Carrot Chutney

I haven’t made jam nor chutney in quite a while, I feel like I’ve really been neglecting this part of cooking. Why now? Because I went shopping and that triggered my memory. Three years ago I raved about a Wensleydale cheese & carrot chutney sandwich from M&S that I’d had in Birmingham. Since then carrot chutney has been on my to do list but there are so many other things on that list, too, so it got pushed back. Another reason was that I’d never managed to find Wensleydale cheese over here.

Carrot Chutney 04

It was a total coincidence that I stopped at a supermarket at some place I was driving through, and when I went past their cheese counter I doubled back – Wensleydale! Unfortunately, they didn’t have plain Wensleydale; instead they had a mango & ginger version, and a cranberry one. Hmmmm. I went for the cranberry, and what do you know – delicious. I went straight back to the veggie section to get carrots for making chutney.

And here it is. Over the years I’ve bookmarked quite a few carrot chutney recipes, but in the end I went for a low-effort version. I know, that’s so like me to take a shortcut, so predictable. I got out my Preserve book, went to the green tomato chutney recipe that I’ve made several times before, and got started.

Carrot Chutney 02

I halved most of the ingredients, left out others – like apples, raisins, and chillies – and I was quite content with the recipe. Why just content instead of happy? Well, for one thing, after three years I had no memory of what that carrot chutney in Birmingham had tasted like. Also, I think my version can – and should – be tweaked no end. Only at that moment I was fixated on making carrot chutney to go with my Wensleydale, so I didn’t bother with much thinking. Plus, except for grating the carrots, this really is a low-effort version.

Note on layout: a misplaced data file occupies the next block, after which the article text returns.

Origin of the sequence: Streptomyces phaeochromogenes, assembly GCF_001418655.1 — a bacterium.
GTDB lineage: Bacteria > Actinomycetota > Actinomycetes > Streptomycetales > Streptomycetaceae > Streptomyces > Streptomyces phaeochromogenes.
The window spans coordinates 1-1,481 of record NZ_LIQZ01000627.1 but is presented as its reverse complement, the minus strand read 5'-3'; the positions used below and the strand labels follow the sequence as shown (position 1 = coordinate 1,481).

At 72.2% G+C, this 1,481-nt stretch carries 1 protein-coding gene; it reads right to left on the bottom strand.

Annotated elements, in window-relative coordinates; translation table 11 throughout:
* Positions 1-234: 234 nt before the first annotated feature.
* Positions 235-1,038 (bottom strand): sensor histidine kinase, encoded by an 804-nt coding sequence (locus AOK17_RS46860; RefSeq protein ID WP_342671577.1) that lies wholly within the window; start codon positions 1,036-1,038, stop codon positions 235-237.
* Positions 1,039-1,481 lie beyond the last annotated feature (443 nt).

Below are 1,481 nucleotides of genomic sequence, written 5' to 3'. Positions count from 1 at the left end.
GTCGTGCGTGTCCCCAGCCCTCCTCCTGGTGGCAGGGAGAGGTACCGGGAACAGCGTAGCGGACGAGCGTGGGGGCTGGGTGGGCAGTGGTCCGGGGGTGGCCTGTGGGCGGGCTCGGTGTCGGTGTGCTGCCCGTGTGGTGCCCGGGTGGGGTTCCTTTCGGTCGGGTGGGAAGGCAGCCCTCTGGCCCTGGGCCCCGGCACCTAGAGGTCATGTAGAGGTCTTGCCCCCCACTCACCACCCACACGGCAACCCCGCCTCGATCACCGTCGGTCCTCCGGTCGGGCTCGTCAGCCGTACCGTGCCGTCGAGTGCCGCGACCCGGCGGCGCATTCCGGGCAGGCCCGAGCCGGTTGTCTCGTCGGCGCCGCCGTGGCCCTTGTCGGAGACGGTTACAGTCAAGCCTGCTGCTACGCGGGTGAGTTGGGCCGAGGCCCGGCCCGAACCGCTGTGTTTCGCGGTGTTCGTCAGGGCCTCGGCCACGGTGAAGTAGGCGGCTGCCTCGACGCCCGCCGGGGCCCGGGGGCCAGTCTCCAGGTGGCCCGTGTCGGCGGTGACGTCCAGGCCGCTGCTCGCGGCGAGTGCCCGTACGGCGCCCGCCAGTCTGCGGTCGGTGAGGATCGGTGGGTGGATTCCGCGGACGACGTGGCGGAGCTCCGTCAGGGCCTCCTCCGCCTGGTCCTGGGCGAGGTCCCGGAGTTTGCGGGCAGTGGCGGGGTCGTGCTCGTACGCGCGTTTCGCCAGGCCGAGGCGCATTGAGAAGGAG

One thing I would definitely like to change but have no idea how to is to make the taste of the vinegar not stand out so much. Maybe more sugar? Replace white wine vinegar with malt vinegar? Any other ingredients that make it taste softer, less acidic? Not that it’s not good, but as I said, it can be improved.  So if anyone has suggestions, let me know, please!

Carrot Chutney 01

Carrot Chutney

  • Servings: makes approx. 500 ml
  • Difficulty: easy
  • Print

(adapted from hamlyn’s Preserve)

500 g carrots
250 white onions
1 garlic clove
½ tsp ground ginger
½ pinch ground cloves
½ pinch ground turmeric
125 g soft dark brown sugar
150 ml white wine vinegar

Peel and grate the carrots, Finely chop the onions and crush the garlic clove.

Put carrots, onions into a large-ish pan and mix together. Add the garlic, ginger, cloves and turmeric, stir, then add the sugar and vinegar.

Bring to the boil, then reduce heat and cover pan. Simmer for 1½ hours, stirring frequently.

Transfer chutney to warm dry jars and cover with an airtight lid. Unopened, this should keep for up to 12 months.

The original recipe says to stir for 1½ hours, or until chutney has thickened. However, with my mix of ingredients there wasn’t much liquid apart from the vinegar, so it was more a case of the vinegar slowly boiling down rather than the mix thickening.
It also says to mature the chutney in a dark, cool place for at least 3 weeks before using

Carrot Chutney 03